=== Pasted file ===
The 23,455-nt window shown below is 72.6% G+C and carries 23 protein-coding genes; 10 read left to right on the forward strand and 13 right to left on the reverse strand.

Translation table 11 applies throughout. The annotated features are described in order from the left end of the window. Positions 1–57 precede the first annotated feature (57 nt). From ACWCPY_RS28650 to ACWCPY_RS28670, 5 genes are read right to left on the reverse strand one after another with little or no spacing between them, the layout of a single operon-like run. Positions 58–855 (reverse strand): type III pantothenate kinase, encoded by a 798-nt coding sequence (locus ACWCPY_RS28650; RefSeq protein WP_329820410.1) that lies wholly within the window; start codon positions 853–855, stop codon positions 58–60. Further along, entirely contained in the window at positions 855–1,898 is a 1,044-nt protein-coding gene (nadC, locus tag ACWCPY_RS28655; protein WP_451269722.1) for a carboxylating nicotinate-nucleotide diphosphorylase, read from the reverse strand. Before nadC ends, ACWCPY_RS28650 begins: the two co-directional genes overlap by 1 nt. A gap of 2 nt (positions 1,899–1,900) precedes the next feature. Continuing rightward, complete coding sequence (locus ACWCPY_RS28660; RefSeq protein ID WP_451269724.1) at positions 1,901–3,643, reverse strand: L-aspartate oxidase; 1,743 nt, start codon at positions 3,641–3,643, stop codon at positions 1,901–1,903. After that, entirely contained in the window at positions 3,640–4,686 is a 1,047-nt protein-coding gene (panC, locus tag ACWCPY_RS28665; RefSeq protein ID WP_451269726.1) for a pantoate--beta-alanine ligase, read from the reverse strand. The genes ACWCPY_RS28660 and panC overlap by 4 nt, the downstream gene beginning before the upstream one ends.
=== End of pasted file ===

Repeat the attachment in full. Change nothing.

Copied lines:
The 23,455-nt window shown below is 72.6% G+C and carries 23 protein-coding genes; 10 read left to right on the forward strand and 13 right to left on the reverse strand.

Translation table 11 applies throughout. The annotated features are described in order from the left end of the window. Positions 1–57 precede the first annotated feature (57 nt). From ACWCPY_RS28650 to ACWCPY_RS28670, 5 genes are read right to left on the reverse strand one after another with little or no spacing between them, the layout of a single operon-like run. Positions 58–855 (reverse strand): type III pantothenate kinase, encoded by a 798-nt coding sequence (locus ACWCPY_RS28650; RefSeq protein WP_329820410.1) that lies wholly within the window; start codon positions 853–855, stop codon positions 58–60. Further along, entirely contained in the window at positions 855–1,898 is a 1,044-nt protein-coding gene (nadC, locus tag ACWCPY_RS28655; protein WP_451269722.1) for a carboxylating nicotinate-nucleotide diphosphorylase, read from the reverse strand. Before nadC ends, ACWCPY_RS28650 begins: the two co-directional genes overlap by 1 nt. A gap of 2 nt (positions 1,899–1,900) precedes the next feature. Continuing rightward, complete coding sequence (locus ACWCPY_RS28660; RefSeq protein ID WP_451269724.1) at positions 1,901–3,643, reverse strand: L-aspartate oxidase; 1,743 nt, start codon at positions 3,641–3,643, stop codon at positions 1,901–1,903. After that, entirely contained in the window at positions 3,640–4,686 is a 1,047-nt protein-coding gene (panC, locus tag ACWCPY_RS28665; RefSeq protein ID WP_451269726.1) for a pantoate--beta-alanine ligase, read from the reverse strand. The genes ACWCPY_RS28660 and panC overlap by 4 nt, the downstream gene beginning before the upstream one ends.